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You don’t have to be a track star to understand that it’s hard to make progress while running backwards.

The state of Idaho, having recently stepped forward to protect female athletes, is now being pressed to step back, pivot, and run headlong in the other direction.

When Governor Brad Little signed the Fairness in Women’s Sports Act (HB 500) into law two months ago, he should have been applauded for a common-sense step towards protecting equal athletic opportunities for women.

Instead, the American Civil Liberties Union filed a federal lawsuit, Hecox v. Little, asking a court to strike down the law and force female athletes to compete against males who identify as female. Such a step would not only halt Idaho’s protection for women’s sports, but reverse decades of athletic gains for female athletes under Title IX.

This isn’t an isolated problem. Young women across America are finding their athletic skills undermined, their scholarship opportunities evaporating, and their countless hours of hard work devalued by the simple fact that males have inherent physical characteristics that give them an advantage over females in sports.

I’ve seen this firsthand, representing four female athletes in Connecticut who have lost podium spots, championship titles, and advancement opportunities because of males competing in girls’ sports. In fact, two Connecticut males have now taken 15 women’s state championship titles once held by nine different girls.

Since 2017, those same two males have displaced female track athletes from more than 85 opportunities to compete in higher-level competitions.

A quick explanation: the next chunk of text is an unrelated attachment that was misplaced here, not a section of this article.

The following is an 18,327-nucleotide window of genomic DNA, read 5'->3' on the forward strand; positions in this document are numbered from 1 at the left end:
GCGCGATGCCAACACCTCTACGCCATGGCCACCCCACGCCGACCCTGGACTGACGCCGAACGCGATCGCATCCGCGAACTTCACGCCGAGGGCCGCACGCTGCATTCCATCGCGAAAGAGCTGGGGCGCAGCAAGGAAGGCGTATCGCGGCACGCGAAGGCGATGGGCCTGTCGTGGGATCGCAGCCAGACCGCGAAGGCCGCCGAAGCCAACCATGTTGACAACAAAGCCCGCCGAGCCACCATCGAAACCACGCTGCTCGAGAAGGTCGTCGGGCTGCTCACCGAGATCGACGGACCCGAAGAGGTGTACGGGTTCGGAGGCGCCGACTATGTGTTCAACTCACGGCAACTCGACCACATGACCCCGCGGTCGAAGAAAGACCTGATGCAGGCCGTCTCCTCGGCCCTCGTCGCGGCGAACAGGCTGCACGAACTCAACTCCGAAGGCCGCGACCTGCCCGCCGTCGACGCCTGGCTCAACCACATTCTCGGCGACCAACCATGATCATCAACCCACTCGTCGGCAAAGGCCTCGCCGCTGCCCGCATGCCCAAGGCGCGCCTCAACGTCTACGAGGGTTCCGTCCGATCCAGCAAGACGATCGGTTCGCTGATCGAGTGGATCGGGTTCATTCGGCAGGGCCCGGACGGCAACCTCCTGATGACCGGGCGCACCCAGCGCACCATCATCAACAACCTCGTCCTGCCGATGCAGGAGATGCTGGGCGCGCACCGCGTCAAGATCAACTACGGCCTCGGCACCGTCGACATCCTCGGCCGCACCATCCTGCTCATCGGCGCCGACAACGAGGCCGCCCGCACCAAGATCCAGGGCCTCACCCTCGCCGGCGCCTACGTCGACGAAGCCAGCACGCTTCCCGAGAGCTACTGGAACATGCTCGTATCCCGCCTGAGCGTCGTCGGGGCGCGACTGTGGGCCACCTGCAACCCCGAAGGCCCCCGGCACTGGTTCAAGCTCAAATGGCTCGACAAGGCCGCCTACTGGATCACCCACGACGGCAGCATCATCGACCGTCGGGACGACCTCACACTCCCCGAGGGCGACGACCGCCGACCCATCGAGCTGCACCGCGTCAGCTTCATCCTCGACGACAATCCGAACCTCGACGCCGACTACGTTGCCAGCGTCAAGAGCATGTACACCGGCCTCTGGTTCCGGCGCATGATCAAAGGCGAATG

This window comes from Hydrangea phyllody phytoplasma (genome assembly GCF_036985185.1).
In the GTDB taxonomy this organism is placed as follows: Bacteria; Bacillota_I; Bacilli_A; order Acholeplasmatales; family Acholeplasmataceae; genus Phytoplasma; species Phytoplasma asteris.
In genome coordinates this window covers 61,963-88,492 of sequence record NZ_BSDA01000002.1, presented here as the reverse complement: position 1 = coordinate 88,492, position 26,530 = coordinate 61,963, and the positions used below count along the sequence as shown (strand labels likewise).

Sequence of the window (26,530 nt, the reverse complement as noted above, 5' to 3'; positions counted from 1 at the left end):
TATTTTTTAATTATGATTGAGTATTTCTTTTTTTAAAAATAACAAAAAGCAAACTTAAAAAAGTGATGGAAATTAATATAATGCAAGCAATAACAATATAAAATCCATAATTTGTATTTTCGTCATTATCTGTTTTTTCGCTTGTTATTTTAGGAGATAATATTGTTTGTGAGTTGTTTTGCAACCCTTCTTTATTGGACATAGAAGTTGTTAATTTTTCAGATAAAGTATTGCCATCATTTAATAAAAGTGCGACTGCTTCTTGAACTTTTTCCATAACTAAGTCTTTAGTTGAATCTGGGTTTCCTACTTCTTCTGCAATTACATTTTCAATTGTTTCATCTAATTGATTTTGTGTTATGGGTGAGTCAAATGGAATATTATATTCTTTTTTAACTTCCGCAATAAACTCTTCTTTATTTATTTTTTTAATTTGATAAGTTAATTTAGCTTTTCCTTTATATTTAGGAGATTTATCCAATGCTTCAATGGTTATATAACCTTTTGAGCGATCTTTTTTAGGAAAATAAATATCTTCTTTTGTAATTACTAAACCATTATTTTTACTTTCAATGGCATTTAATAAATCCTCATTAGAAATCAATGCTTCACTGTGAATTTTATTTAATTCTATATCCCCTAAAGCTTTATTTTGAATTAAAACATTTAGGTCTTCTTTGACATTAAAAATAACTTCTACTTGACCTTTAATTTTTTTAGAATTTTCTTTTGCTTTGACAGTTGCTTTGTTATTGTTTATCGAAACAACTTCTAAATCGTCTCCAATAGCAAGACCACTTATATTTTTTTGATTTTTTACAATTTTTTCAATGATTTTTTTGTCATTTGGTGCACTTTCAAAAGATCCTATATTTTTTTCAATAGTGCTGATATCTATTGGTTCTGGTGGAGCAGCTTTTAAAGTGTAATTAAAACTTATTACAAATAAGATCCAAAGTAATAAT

Those numbers give a fair glimpse of how important the Fairness in Women’s Sports Act is to female athletes in Idaho. Without it, the women’s record books could change as quickly here as they have in Connecticut, with the same lost opportunities for fair competition and athletic success.

No female runner should have to settle in her starting blocks, only to see a male crouching in the next lane. They may both have worked hard, both want to win, both be talented and committed runners – but one of them is intrinsically bigger, faster, and stronger. And both of them know it.

In 2017, more than 5,000 men and adolescent boys ran 400-meter race times faster than the personal bests of Olympic gold medalists Sanya Richards-Ross and Alyson Felix. That’s the edge that comes with being biologically male.

And that’s demoralizing to female athletes. No woman should face a race knowing that it’s not a fair contest … that her hard work could suddenly meaning nothing … that the race has likely been decided by biological factors beyond her control.

Representative Barbara Ehardt, primary sponsor of the Fairness in Women’s Sports Act, points out that Idaho’s law allows every athlete “to compete on the teams that match their biological sex or on teams designated as co-ed.” That provides fair opportunities for everyone, without infringing on the crucial benefits women enjoy from competing exclusively against each other.

That’s why my organization is representing two Idaho State University female athletes who have asked to intervene in this lawsuit. They are standing for so many other women who ask only the chance for fair competition – a chance this law makes possible.

For their sake, we hope the federal court will recognize what the ACLU does not: that women’s sports mean nothing if their policies deny women the challenges, opportunities, and fair competition that are the unique, legitimate, and hard-earned legacy of their sex.

Christiana Holcomb is legal counsel with Alliance Defending Freedom.

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